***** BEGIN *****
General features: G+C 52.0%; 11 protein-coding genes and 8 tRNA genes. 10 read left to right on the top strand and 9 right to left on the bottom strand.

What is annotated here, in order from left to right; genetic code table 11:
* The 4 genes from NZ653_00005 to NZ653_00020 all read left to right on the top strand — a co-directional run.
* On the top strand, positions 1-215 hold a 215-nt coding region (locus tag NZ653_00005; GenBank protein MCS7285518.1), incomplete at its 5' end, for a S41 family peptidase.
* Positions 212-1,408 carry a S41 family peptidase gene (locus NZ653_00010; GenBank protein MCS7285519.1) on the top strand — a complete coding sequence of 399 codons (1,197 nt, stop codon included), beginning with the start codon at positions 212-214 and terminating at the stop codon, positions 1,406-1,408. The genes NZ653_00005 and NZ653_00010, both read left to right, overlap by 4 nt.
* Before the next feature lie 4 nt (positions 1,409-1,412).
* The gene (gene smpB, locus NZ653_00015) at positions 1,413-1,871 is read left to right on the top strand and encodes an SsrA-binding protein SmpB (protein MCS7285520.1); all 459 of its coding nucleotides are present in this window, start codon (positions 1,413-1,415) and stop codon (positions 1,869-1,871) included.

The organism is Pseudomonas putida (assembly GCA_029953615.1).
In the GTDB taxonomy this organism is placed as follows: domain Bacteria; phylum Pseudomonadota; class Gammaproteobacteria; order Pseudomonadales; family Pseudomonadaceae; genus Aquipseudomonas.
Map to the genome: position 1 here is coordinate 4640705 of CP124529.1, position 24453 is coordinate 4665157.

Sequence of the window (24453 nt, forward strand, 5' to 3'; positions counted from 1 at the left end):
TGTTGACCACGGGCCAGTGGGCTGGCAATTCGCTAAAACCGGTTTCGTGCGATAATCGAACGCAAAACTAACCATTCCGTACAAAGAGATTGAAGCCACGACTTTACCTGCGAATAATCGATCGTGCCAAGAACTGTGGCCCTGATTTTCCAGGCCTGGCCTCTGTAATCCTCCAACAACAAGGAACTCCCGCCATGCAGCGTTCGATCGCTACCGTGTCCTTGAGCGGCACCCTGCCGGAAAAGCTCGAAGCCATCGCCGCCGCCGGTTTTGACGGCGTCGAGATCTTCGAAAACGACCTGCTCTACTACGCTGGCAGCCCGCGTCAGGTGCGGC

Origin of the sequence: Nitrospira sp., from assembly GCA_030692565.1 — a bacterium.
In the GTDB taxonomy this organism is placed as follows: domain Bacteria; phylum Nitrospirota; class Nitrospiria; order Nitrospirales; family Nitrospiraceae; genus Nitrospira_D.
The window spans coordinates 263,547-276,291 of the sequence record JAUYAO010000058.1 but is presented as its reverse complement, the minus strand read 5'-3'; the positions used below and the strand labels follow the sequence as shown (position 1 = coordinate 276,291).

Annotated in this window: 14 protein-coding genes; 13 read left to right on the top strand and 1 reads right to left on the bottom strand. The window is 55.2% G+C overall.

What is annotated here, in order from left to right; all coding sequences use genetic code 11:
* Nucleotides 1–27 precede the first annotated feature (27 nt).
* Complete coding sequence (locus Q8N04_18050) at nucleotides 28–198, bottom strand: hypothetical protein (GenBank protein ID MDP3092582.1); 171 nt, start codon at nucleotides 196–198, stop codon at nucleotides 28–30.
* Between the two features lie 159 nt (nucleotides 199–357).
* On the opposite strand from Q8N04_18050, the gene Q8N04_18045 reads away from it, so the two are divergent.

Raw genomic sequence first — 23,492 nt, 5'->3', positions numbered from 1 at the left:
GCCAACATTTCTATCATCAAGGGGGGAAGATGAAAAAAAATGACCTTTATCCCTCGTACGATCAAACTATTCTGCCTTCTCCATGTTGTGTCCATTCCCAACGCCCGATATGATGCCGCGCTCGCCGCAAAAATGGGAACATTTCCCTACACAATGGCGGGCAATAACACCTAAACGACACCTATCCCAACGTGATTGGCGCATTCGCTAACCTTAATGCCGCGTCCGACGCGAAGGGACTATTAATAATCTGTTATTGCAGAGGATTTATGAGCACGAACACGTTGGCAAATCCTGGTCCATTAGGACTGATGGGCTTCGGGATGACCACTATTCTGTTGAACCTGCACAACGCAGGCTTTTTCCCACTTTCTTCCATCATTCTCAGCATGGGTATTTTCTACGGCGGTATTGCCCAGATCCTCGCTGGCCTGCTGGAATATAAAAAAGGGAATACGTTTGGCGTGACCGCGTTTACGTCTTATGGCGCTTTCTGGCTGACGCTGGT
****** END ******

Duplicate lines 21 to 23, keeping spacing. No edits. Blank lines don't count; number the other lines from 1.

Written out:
* On the opposite strand from Q8N04_18050, the gene Q8N04_18045 reads away from it, so the two are divergent.

Raw genomic sequence first — 23,492 nt, 5'->3', positions numbered from 1 at the left:
GCCAACATTTCTATCATCAAGGGGGGAAGATGAAAAAAAATGACCTTTATCCCTCGTACGATCAAACTATTCTGCCTTCTCCATGTTGTGTCCATTCCCAACGCCCGATATGATGCCGCGCTCGCCGCAAAAATGGGAACATTTCCCTACACAATGGCGGGCAATAACACCTAAACGACACCTATCCCAACGTGATTGGCGCATTCGCTAACCTTAATGCCGCGTCCGACGCGAAGGGACTATTAATAATCTGTTATTGCAGAGGATTTATGAGCACGAACACGTTGGCAAATCCTGGTCCATTAGGACTGATGGGCTTCGGGATGACCACTATTCTGTTGAACCTGCACAACGCAGGCTTTTTCCCACTTTCTTCCATCATTCTCAGCATGGGTATTTTCTACGGCGGTATTGCCCAGATCCTCGCTGGCCTGCTGGAATATAAAAAAGGGAATACGTTTGGCGTGACCGCGTTTACGTCTTATGGCGCTTTCTGGCTGACGCTGGT